What sort of entertainment did the Romans (and, thus, my Aventans) actually engage in? Wordplay tops the list. Riddles were a common form of game at parties, as Marcia Tullia shows us during the hunting getaway at her country estate:

“Let’s have a game, instead. I heard an excellent riddle at Appia’s last party. Dear, would you be so kind as to share it?”

The Romans loved puzzles and paradoxes akin to the Two-Door Riddle made famous by Labyrinth. They also played with visual puzzles like rebuses, and even carved riddles on some tombs and funerary monuments. Thinking of them trading these things at parties and in taverns, I’m reminded of learning the Green Glass Door riddle as a Girl Scout; we played it for a ridiculously long time. (And if you don’t know that riddle, oh please allow someone to tell it to you in-person rather than googling it). We humans are clever monkeys, and we like things which test our wits.

Poetry for the Romans came in many forms — some of them regarded as high art, others as common vulgarities. Nor did the poets necessarily limit themselves to one side of that spectrum or the other. As I mention on the podcast, my favorite Latin poet, Catullus, certainly did both. One of my favorite scenes is the doggerel poetry game that Autronius Felix plays with Urbanus, a character who is designed as sort of a mix between Catullus and Ovid:

2019-11-23

They then move on to skewering particular targets — political opponents of the Popularists. That’s also true-to-history. A ton of Latin poetry has either overt or implicit political purpose, and it’s often pretty crude. When we see Urbanus again a bit later, though, he’s reciting a more highly-regarded form of verse — which, I must confess, I pretty much straight-up stole out of Ovid’s Fasti.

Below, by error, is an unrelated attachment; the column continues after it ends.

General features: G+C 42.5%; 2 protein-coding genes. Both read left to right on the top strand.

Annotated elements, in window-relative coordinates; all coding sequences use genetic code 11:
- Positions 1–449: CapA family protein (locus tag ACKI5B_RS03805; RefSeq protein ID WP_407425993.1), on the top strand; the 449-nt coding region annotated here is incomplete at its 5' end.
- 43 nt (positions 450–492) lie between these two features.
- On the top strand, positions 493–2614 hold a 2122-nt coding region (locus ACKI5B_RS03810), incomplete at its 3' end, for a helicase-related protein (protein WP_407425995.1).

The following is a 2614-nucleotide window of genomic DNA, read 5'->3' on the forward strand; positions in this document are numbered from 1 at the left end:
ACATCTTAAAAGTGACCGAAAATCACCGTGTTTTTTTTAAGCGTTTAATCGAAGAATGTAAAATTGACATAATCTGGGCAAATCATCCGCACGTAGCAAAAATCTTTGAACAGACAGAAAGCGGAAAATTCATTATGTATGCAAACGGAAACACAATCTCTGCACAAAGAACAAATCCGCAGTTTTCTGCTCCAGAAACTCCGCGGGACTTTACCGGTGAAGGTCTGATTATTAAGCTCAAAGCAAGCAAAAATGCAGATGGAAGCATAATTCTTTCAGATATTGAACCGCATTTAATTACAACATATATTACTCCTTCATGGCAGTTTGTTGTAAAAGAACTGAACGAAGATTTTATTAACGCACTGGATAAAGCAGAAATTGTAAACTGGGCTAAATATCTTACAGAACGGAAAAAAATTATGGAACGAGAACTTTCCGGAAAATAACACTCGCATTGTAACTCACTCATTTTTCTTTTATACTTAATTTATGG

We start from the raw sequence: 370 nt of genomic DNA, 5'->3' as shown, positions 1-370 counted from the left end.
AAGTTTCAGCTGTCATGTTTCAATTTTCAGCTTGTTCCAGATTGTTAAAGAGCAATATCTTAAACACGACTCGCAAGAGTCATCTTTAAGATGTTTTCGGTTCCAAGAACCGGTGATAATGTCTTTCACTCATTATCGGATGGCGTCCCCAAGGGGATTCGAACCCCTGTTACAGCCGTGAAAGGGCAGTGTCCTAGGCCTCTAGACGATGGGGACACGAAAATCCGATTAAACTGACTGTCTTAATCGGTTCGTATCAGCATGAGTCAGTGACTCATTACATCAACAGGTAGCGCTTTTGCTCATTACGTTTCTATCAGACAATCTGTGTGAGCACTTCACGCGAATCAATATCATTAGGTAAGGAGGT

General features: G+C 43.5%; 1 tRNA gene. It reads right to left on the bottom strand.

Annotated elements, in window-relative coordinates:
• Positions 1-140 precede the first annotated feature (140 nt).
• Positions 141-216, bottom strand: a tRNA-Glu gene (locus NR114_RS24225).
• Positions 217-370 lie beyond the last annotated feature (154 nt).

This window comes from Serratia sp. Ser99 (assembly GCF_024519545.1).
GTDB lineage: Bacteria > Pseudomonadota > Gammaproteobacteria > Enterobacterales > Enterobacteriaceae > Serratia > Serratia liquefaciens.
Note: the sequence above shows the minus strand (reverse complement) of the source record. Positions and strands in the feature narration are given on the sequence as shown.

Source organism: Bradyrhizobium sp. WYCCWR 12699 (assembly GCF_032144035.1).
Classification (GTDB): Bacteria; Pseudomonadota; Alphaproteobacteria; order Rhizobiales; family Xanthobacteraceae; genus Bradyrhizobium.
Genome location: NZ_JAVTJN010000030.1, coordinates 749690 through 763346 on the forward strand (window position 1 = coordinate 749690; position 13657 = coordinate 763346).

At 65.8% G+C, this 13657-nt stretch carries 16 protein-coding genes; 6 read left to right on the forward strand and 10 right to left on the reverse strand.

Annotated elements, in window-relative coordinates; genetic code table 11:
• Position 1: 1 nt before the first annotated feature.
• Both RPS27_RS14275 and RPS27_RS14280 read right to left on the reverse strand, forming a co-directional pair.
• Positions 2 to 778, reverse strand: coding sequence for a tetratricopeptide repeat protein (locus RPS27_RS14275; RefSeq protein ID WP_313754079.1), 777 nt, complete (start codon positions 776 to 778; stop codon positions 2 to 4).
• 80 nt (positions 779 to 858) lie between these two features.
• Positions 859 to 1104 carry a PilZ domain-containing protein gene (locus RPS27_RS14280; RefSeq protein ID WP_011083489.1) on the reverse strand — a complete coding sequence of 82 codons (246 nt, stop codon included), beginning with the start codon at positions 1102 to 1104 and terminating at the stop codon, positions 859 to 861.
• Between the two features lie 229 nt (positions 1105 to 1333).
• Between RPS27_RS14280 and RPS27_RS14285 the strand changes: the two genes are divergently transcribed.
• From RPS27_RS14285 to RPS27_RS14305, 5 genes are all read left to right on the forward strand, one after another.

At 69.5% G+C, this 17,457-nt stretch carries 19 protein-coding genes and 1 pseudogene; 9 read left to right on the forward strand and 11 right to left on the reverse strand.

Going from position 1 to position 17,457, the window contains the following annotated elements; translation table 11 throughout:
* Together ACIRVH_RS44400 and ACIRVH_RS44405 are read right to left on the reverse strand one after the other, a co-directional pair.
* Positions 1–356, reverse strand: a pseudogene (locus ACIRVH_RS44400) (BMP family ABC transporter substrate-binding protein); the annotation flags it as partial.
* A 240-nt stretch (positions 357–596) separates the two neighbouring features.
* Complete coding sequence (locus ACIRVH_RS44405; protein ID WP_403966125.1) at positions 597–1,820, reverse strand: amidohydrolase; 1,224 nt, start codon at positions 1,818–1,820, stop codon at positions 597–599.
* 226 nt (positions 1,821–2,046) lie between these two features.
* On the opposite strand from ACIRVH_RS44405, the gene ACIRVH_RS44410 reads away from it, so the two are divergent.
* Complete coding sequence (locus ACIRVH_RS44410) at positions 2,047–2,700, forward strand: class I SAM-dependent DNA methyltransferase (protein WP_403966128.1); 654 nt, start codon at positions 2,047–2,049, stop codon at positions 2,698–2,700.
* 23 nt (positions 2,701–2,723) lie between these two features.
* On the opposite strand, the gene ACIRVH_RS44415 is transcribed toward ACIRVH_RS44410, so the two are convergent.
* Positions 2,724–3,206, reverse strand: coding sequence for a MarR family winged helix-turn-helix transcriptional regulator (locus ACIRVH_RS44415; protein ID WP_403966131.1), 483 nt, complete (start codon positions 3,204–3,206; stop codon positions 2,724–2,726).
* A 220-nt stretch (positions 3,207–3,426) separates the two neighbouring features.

But though we see a lot of artistry at the fancy dinner parties, entertainment is not limited to the upper crust of society. Music could be played and enjoyed by anyone. A musical education was part of patrician upbringing, though certain instruments like the pipe were considered improper for the highborn. Plenty of murals show highborn ladies, particularly, with lyres and similar instruments. Nero didn’t fiddle while Rome burned as popular legend would have it — because, for one thing, the fiddle hadn’t been invented yet, and also because he was nowhere near Rome at the time — but he was known to play the cithara, an instrument more like a lute.

Music served many functions in Roman life. It was used during religious rituals and during funerals, during festivals and in theatrical productions, but it also infused daily life. It’s from the ancients that we get the idea of shepherds playing upon pipes. In From Unseen Fire, as Latona walks with Sempronius through the markets after the Cantrinalia, she hears the flautists and other musicians hired by merchants to draw attention to their stalls. That’s historically-based — ancient merchants didn’t have commercials or mannequins to get the word or draw the eye, but they were plenty creative. Some would even have trained animals at their stalls — juggling monkeys and the like.

Music also played a role in war: horns and drums were used by the legions to keep time while marching and to give orders during battle.